Compare and contrast Horney’s concept of ‘womb envy’and Freud’s formulation of ‘penis envy’ in personality development

Envy is a development of a person’s awareness of an advantage enjoyed by another and the desire to possess the same advantage. Envy takes place in either real or imagined social context. According to Freud, a small girl would desire to have a penis after she sees one. Envy includes different experiences. Such experiences include the wish to possess what other has, such as aggressive feelings, negative self-feelings like feelings of inferiority, hurt feelings or irritation.
The penis envy, as put in the Freudian theory, constitutes a central element in personality development of a woman. The womb envy, on the other hand, has a lot of significance in the way various cultures regard women. The womb envy does not necessarily refer to the womb as an organ but to the entire complex of a woman’s distinctive physiology. Freud’s formulation is significant in that it offers a case study for philosophically investigating how male-cantered perspective distorts a psychology that ignores its originating stance. Culture also has much significance on personal development. Most cultures tend to disregard the females and give a lot of superiority to the males. A child will take what is in the society, and that is why most boys will tend to fight and despise girls right from their early ages. This paper seeks to analyse the similarities and differences in Freud’s formulation of the penis envy and Horney’s theory of womb envy (Nevid, 2009. John, 2010).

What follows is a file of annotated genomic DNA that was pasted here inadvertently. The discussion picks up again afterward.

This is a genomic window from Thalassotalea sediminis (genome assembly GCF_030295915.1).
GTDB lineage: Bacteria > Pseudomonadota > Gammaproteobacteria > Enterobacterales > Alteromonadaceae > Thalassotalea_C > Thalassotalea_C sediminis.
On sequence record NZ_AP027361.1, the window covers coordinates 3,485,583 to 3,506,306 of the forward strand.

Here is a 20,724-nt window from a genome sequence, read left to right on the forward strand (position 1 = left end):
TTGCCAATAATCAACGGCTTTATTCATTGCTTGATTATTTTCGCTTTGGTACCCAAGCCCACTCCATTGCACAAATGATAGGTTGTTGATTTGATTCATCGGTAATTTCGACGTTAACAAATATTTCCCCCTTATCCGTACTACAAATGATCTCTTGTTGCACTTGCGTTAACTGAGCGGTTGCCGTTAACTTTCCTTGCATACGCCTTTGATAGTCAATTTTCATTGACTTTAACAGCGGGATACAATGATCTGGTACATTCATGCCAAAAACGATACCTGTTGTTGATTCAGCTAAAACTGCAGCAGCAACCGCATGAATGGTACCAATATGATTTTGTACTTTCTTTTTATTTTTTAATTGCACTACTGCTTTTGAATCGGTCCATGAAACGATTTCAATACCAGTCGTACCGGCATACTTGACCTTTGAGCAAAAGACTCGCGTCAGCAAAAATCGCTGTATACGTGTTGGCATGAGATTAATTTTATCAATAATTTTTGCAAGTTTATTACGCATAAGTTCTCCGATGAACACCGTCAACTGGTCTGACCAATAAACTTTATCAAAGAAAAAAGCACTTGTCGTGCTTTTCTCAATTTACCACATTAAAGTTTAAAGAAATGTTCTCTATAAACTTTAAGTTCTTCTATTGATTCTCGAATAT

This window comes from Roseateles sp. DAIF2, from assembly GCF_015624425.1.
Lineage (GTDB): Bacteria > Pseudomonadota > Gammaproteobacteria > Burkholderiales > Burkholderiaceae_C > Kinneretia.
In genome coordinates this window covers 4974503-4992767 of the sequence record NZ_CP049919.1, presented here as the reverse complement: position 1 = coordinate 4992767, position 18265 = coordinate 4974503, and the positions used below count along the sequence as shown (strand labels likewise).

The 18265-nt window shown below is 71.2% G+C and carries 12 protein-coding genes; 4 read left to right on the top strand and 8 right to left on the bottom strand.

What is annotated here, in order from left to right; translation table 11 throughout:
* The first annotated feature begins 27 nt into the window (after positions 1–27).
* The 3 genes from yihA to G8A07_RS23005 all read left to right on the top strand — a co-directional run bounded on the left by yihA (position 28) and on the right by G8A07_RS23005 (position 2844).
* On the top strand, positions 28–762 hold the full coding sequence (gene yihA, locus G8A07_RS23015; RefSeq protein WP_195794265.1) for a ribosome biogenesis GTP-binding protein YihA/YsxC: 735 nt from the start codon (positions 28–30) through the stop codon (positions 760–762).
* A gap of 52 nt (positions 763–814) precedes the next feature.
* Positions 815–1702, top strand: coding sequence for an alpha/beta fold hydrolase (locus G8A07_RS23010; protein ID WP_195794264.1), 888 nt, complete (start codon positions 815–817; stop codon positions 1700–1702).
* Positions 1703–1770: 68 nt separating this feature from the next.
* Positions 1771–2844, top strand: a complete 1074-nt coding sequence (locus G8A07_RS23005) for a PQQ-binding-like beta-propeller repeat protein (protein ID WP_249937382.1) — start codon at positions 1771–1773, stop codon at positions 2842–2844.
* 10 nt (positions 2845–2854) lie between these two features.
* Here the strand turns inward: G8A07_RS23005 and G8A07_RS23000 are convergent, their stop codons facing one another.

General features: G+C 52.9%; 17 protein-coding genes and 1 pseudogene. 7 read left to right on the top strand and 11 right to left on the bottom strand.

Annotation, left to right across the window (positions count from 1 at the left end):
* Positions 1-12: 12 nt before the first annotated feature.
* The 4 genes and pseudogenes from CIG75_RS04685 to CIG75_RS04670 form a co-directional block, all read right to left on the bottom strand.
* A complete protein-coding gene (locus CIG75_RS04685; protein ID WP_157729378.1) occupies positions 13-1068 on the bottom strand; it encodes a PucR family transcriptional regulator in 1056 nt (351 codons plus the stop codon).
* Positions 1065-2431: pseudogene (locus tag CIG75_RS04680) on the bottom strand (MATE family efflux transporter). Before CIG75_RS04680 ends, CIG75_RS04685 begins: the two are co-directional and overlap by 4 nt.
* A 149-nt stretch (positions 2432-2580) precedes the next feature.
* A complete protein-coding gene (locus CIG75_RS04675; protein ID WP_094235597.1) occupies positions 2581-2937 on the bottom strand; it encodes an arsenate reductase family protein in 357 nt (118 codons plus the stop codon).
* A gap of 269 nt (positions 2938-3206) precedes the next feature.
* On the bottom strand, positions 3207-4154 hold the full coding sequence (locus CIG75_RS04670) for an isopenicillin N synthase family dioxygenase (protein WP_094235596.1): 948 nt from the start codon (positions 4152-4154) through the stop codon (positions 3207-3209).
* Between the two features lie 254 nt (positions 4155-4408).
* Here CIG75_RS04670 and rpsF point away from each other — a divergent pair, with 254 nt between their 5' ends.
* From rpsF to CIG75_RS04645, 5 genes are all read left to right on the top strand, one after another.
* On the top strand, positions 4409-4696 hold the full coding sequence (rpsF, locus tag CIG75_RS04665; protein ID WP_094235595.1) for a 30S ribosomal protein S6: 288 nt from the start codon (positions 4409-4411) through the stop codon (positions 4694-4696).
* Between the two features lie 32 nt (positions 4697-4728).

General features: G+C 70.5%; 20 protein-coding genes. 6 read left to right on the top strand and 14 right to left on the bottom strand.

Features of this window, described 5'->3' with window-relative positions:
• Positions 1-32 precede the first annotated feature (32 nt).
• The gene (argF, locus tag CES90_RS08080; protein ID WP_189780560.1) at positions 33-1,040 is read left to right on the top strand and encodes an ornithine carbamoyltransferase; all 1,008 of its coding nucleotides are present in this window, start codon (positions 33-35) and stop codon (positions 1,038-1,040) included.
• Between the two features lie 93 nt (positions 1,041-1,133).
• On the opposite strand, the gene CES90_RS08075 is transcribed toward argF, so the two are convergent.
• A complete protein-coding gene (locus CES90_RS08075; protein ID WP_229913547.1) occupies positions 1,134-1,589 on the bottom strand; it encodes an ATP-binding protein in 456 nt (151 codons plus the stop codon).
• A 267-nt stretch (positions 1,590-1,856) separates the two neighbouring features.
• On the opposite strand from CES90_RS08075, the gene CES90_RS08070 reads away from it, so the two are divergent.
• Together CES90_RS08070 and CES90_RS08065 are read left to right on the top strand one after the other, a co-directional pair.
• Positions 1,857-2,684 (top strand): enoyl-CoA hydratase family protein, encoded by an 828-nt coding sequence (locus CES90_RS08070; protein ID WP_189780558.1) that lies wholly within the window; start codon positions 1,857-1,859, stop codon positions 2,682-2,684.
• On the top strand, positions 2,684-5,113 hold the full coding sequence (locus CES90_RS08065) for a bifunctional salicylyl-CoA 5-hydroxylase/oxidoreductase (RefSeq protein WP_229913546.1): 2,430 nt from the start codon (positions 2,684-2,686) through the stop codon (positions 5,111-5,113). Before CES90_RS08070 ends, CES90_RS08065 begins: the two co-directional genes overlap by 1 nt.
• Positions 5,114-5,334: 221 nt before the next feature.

Horney concurred with Freud leading to the belief that personality is shaped by unconscious conflicts. Horney however focused less on sexual and aggressive drives, giving more emphasis on the various roles of social and cultural forces. Like Freud, Horney believed that fear makes children repress their hostility towards their parents. The repression of the fear is because the children are afraid of losing their parents. The repressed hostility in